What questions must a landlord ask their rental estate agent?

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MyProperty
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A good rental agent can save a landlord a tremendous amount of frustration and time, provided of course the landlord chooses to work with the right agent

When it comes to selecting a rental agent there are vital questions that landlords should ask that will assist them in vetting each agent and ultimately making the right decision.

How long have you been handling rentals?

Almost every estate agency can assist with rentals, however not all have a designated rental specialist in their office. Be very careful of an estate agent who does not specialise in rentals. Certain estate agencies only take on rentals to boost cash flow and to leverage sales. When this happens, the rentals are often handled by an inexperienced admin person and the rental properties treated as a ‘sideline’ business - never use a sales agent to do a rental agents’ job.

While many real estate sales agents turn into rental agents it does not mean they have the crucial experience needed to troubleshoot numerous potential curveballs within the property rental sector.

What qualifications do you have and how often do you update your expertise?

Landlords should ensure that the rental agent they choose to work with has some qualification or updates their expertise regularly.

It is vital that the rental agent has a full understanding of rental legislation and can explain each and every clause within the lease agreement. A knowledgeable agent will be far more equipped to protect the landlord from questionable tenants and from unnecessary cost by distinguishing between the obligations of tenants and landlords.

Landlords should ask their agent when last they were on any credible course and how they are qualified to be in the fiduciary position they are portraying.

What is your current arrears rate?

An arrears rate for a rental agency should be no more than 3%. If it is higher, the landlord may be facing an inefficient agent. It goes without saying that a very low rate will indicate a well-run system and a good agent to use.

Be wary of agents that are not willing to disclose this information to you.

Do you offer legal backup and services?

A very valuable service to enquire about is the relationship the rental agent has with legal professionals. Ideally, any rental agent should have a lease set up with legal input from professionals and offer some form of legal assistance in the event of a dispute in a lease scenario. A good agent will include these added value services into their fee.

How do you handle arrears?

Landlords should ensure that the rental agent they are questioning answers this with specifics and conviction. A clear process and system needs to be followed when a tenant fails to pay his rent timeously. He warns that failing to promptly inform a tenant of their obligations and breach can result in delays to legal action. Tenants have to be informed of their breach in good time to avoid delays in further legal action, which could save landlords a significant amount of lost revenue from unpaid rent and lengthy court action.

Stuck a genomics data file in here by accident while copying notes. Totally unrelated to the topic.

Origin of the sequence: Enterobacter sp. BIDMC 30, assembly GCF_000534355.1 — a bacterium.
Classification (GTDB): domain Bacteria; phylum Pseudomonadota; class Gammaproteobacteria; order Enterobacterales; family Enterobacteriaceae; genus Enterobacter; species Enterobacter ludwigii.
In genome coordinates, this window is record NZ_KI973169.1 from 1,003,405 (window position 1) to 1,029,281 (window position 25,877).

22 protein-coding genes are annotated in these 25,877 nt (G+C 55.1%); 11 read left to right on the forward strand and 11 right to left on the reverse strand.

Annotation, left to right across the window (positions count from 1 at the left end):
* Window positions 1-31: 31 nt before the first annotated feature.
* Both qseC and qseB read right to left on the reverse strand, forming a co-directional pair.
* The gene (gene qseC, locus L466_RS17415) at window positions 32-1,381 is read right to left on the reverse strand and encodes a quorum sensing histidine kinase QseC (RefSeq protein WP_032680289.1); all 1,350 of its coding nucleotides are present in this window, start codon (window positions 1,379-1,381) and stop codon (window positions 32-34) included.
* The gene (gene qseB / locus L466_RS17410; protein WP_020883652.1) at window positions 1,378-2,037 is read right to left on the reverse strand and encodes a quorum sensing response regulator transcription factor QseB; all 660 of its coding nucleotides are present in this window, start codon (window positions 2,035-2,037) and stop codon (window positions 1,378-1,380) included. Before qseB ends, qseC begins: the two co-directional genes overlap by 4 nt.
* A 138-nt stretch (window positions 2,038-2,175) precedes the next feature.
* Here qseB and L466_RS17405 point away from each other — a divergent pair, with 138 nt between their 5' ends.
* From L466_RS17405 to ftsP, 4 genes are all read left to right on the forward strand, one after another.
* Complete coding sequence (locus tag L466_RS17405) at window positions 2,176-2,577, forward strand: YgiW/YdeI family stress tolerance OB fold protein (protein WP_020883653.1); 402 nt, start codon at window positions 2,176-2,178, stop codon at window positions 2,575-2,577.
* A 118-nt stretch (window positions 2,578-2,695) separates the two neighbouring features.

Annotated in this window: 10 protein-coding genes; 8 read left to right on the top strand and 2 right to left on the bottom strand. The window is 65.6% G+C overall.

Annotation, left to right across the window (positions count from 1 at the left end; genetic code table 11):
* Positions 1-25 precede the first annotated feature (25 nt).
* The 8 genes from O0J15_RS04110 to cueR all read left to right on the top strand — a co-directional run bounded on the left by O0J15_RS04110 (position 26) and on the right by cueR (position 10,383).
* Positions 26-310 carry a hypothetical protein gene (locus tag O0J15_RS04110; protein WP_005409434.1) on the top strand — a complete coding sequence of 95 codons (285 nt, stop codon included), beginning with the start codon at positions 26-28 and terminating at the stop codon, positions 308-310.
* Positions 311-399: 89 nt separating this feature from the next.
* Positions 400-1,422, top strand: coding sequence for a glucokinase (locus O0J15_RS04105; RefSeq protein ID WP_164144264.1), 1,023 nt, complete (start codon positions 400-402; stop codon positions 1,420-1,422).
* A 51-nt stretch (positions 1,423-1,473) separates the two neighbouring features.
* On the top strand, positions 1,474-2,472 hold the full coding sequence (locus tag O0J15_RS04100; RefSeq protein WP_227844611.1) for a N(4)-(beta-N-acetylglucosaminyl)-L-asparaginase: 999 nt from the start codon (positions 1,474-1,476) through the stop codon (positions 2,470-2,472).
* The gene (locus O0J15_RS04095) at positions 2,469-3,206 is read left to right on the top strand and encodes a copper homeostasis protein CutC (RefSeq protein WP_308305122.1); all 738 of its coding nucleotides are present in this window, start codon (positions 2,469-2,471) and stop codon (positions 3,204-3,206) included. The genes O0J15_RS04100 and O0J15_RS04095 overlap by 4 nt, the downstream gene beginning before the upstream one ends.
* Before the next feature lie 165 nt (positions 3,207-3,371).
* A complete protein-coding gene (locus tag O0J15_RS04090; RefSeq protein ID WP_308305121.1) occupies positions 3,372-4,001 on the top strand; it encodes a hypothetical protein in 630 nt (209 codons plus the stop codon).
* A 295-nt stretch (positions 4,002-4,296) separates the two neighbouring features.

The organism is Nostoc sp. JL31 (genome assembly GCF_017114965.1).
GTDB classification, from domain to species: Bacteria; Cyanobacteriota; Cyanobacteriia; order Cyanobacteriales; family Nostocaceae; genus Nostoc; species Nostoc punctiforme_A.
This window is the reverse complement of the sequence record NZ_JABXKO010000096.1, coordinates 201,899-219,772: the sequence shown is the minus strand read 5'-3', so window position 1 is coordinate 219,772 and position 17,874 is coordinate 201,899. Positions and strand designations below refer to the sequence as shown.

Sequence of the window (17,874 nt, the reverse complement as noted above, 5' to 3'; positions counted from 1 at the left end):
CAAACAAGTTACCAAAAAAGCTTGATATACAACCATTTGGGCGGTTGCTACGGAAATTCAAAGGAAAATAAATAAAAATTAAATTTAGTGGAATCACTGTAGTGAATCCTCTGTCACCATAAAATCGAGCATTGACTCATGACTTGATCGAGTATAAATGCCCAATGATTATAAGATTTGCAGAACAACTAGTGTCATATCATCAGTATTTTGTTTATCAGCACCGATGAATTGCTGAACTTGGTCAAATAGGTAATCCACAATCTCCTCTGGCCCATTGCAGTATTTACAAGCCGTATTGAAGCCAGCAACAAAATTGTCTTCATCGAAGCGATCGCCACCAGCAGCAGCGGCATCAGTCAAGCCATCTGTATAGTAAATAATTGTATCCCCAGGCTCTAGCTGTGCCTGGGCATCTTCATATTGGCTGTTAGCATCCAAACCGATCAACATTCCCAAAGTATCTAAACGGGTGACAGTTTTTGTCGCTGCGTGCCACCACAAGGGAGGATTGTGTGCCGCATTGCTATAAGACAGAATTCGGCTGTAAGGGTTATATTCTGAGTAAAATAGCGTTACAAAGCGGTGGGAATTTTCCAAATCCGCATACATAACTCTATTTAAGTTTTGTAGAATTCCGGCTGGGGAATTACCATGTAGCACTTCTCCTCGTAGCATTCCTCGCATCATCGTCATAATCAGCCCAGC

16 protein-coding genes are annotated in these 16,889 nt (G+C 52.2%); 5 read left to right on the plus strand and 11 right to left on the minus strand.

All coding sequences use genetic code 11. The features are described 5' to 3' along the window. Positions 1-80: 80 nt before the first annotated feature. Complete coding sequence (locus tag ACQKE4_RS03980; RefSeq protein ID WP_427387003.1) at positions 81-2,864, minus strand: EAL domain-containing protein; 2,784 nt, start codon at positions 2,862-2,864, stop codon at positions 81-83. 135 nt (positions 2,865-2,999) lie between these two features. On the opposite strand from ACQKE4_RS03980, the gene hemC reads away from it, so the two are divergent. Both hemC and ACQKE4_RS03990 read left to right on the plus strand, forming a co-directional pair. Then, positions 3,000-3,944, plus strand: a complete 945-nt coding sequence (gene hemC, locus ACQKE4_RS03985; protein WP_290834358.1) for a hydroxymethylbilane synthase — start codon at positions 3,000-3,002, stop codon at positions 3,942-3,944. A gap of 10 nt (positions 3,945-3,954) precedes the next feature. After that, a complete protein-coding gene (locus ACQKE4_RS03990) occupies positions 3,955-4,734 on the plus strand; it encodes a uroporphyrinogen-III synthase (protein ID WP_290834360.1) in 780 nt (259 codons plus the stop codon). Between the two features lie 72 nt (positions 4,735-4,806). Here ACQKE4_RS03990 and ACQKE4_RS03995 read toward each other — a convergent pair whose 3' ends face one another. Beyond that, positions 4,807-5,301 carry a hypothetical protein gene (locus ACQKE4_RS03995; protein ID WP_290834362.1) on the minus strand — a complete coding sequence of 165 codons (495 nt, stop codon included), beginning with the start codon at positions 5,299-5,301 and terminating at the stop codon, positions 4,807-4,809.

Do you have a list of client testimonials and can clients be contacted for references?

Anyone can paint a masterpiece of their abilities and credibility, but the best way to prove this is through testimonials. If an agent is exceptional, the compliments from clients will be numerous and generous. A good agent will keep a list of these testimonials and chances are good most can be contacted to discuss the service.

Where do you advertise properties?

The best agents will also advertise on premium sites where listings are paid for, and not only on free classified sites. This attracts a good cross section of tenants to ensure the calibre of tenants is high. Good agents will advertise on these sites and will have a social media pages on Facebook, Twitter, Instagram and a website.

Do you offer rental guarantees?

This is a valuable service for landlords who simply cannot afford any loss of income from a delinquent tenant. He explains that good rental agencies will be able to offer a service underwritten by an insurer where the rental income is guaranteed for a period of time. Naturally this service comes at a premium, but may be worth the extra cost.

Am I in a position to give you notice if you do not perform?

Agents have a fiduciary responsibility in terms of the Code of Conduct of Estate Agents to perform their duty.

Landlords should make sure that they work with an agent who, if they are not performing in terms of their mandate, may be put to terms and even fired if the job is not done properly.

With the rules constantly changing within the rental sector, a credible and experienced rental agent can be a valuable ally in this game. Asking the above questions will help to ensure that the landlord makes the best decision for the management of their rental portfolio.